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ATLANTA — Federal appeals judges last week sounded skeptical of arguments by lawyers for accused terrorism supporter Jos� Padilla that the government’s indictment contained overlapping charges that violated the double-jeopardy rights of Padilla and two co-defendants. The case was before the U.S. Court of Appeals for the 11th Circuit Jan. 10 on prosecutors’ appeal of an August ruling by U.S. District Judge Marcia Cooke. The Miami federal judge threw out the first count of the indictment against Padilla, Adham Amin Hassoun, and Kifah Wael Jayyousi. Once accused by federal authorities of planning to explode a radiological “dirty bomb,” Padilla is now alleged in an indictment to have gone to Afghanistan to attend a terrorist training camp. The U.S. citizen was charged in late 2005 after spending more than three years in military custody as an “enemy combatant” without any charges filed against him. The government brought its charges as Padilla’s challenge to his military detention was pending before the U.S. Supreme Court. In April, the Court denied review in Padilla’s case, as requested by the Justice Department, which argued that because Padilla was no longer in military custody, his challenge to his detention as an enemy combatant was moot. Padilla’s lawyers have asked Cooke to dismiss the charges against him on grounds that he was treated inhumanely while in military custody. They also have asked the trial judge to determine whether he is mentally fit to stand trial, citing reports from doctors that he is suffering from post-traumatic stress disorder as a result of his experiences in detention. The government did not object to Cooke’s decision to order a mental examination. In a brief, however, prosecutors said a detailed response to Padilla’s factual allegations about his detention was not warranted because the law does not provide for dismissal of a criminal charge on the basis of the defendant’s treatment while being detained. But it also maintained that Padilla’s conditions were humane and designed for his safety. Cooke’s dismissal of one count against Padilla and his co-defendants on grounds of double jeopardy left the trio facing a count for providing material support to a murder conspiracy and a count for conspiracy to provide such material support, as well as additional counts against Hassoun. But the dismissal of the first count — which charged a “conspiracy to murder, kidnap and maim persons in a foreign country” — made it more difficult for the government to win a life sentence. In order to get a life sentence on the counts that remain after Cooke’s order, prosecutors will have to prove that the three men were directly responsible for deaths abroad — which, according to Paul Rashkind, a lawyer for the defendants, is not alleged in the indictment. Cooke said charging the defendants with conspiracy in multiple counts while alleging the existence of only one conspiracy was a violation of the defendants’ right against double jeopardy. Last week, federal prosecutor Anne Schultz told the appellate panel — 11th Circuit Chief Judge J. L. Edmondson, Judge Gerald Tjoflat, and 8th Circuit Senior Judge John Gibson — that Cooke had applied the double-jeopardy standard incorrectly. Instead of looking at the elements of the offenses charged, said Schultz, Cooke improperly looked at the underlying facts contained in the allegations. Each of the offenses charged contains a unique element such that there’s no double-jeopardy problem, argued Schultz, chief of the appellate division at the U.S. Attorney’s Office in Miami. “As with other facilitation-type offenses, the provision of material support is an offense distinct from the object crime,” she told the judges. The judges allowed Schultz to present her argument with few interruptions, saving their questions for Rashkind, a lawyer in the Miami Federal Public Defender’s Office. Tjoflat and Edmondson peppered Rashkind with hypotheticals, with Tjoflat and Rashkind going back and forth in apparent disagreement. Saying the defense argument “troubles” him, Tjoflat wondered what should happen if a group of people conspired to commit murder while another group, not part of that conspiracy, agreed among themselves to provide material support to the first group. Rashkind said he disagreed with the idea those would be separate conspiracies. “Once the parties agree to the same objective, they don’t have to know each other,” he said. Edmondson suggested the proper remedy for any problem with the indictment, laying out this scenario: One group conspires to market drugs and needs a car. Another group with no interest in the drug marketing but other political aims ensures that the drug dealers have a fast car, without telling the first group. Both groups are charged with conspiracy and material support of crimes but get convicted of different crimes, posited Edmondson. “I think that’s all right,” said Edmondson. Tjoflat asked Rashkind why Cooke did not dismiss the count for conspiracy to provide material support, rather than the more serious murder-conspiracy charge, which carries a life sentence. Rashkind told Tjoflat that Cooke had said on the government’s motion for reconsideration that she might have dismissed the wrong count, but prosecutors did not take her up on her offer to ask that a different count be dismissed. He said that meant that the government had waived its right to ask for a different remedy. Rashkind added that the government could have avoided the need for an appeal and instead reindicted the case. “Nothing here is final, because the government can turn around tomorrow to reindict this case . . . it’s not as though they’ve lost this life count,” he said.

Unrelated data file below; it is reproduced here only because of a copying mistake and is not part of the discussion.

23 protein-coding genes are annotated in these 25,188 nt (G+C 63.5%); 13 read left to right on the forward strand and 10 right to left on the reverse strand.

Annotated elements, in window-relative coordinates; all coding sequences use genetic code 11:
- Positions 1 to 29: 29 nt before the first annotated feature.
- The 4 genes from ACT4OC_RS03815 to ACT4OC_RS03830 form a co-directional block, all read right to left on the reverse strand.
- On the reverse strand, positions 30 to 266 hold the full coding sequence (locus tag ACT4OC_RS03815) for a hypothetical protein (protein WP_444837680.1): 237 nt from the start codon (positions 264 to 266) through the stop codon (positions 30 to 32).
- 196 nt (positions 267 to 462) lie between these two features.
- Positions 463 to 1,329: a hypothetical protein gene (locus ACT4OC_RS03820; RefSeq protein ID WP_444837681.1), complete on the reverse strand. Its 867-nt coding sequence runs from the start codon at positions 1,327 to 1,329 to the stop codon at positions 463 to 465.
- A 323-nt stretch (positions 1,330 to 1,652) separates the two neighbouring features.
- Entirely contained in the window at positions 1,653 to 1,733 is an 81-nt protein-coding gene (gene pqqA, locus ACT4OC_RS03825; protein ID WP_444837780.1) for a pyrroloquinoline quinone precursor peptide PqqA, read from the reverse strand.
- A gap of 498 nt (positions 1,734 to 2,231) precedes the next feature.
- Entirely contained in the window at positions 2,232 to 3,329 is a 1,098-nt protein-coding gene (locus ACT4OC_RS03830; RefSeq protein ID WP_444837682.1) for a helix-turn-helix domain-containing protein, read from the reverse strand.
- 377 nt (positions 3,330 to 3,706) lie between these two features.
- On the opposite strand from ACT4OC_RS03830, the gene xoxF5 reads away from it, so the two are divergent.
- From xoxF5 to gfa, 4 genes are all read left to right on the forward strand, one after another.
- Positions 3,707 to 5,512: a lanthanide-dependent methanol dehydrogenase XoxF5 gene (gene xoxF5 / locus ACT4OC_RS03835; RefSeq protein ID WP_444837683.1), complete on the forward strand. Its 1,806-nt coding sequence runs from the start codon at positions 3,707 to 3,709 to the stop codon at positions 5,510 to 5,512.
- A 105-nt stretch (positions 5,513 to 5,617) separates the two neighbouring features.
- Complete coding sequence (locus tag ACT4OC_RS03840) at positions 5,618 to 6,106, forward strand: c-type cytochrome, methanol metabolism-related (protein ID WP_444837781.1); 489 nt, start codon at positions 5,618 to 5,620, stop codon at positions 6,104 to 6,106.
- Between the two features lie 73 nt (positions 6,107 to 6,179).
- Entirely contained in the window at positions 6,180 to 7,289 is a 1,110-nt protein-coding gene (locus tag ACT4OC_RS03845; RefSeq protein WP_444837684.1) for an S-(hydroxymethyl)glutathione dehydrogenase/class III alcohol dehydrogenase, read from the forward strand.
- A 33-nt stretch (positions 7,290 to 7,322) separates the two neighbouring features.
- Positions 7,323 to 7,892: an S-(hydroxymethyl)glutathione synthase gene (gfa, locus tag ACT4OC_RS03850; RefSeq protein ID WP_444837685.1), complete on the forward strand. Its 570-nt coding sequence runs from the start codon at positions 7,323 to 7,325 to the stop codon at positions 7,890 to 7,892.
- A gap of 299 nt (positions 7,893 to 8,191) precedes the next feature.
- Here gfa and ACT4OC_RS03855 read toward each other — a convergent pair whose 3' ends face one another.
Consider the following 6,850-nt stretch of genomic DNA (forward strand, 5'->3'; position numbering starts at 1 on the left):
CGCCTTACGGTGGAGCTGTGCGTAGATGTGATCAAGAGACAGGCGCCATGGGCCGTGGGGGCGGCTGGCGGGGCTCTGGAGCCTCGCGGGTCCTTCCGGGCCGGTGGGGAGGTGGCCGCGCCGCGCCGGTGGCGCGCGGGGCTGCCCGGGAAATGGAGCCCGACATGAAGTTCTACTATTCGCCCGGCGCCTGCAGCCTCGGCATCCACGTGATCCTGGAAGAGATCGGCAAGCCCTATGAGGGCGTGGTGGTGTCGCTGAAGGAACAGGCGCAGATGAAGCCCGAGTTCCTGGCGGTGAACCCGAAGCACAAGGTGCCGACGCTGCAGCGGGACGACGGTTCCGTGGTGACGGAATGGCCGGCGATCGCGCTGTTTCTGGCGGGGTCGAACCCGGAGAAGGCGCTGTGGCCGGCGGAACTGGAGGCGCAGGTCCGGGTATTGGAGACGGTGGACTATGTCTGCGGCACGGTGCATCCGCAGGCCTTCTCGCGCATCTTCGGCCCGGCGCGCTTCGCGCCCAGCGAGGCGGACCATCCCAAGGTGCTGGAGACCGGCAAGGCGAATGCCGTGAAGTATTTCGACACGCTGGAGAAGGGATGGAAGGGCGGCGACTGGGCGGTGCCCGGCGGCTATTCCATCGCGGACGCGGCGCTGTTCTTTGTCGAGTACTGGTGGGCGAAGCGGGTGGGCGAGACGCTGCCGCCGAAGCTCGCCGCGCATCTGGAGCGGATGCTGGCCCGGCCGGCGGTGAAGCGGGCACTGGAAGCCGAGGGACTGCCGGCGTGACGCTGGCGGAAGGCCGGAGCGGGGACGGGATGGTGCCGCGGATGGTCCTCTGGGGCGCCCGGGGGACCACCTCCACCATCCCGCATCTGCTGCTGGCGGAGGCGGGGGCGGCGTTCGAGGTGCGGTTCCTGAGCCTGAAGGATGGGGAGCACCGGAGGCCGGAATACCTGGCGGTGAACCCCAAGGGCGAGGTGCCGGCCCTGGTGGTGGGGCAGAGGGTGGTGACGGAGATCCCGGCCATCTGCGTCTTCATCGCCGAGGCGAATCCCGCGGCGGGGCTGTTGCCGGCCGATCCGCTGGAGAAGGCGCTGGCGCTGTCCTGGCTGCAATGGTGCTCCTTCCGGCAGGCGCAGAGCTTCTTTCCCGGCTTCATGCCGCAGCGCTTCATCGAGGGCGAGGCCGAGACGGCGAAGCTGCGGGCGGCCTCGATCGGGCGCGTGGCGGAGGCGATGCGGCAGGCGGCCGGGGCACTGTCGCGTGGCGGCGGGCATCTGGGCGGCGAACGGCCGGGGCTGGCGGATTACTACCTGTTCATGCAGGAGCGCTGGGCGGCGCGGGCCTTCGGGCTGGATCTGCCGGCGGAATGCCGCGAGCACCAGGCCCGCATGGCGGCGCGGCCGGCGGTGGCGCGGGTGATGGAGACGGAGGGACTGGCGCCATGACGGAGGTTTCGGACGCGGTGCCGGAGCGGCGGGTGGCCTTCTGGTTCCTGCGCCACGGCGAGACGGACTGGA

Alyson M. Palmer is a reporter for the Fulton County Daily Report , the ALM publication in which this article first appeared.

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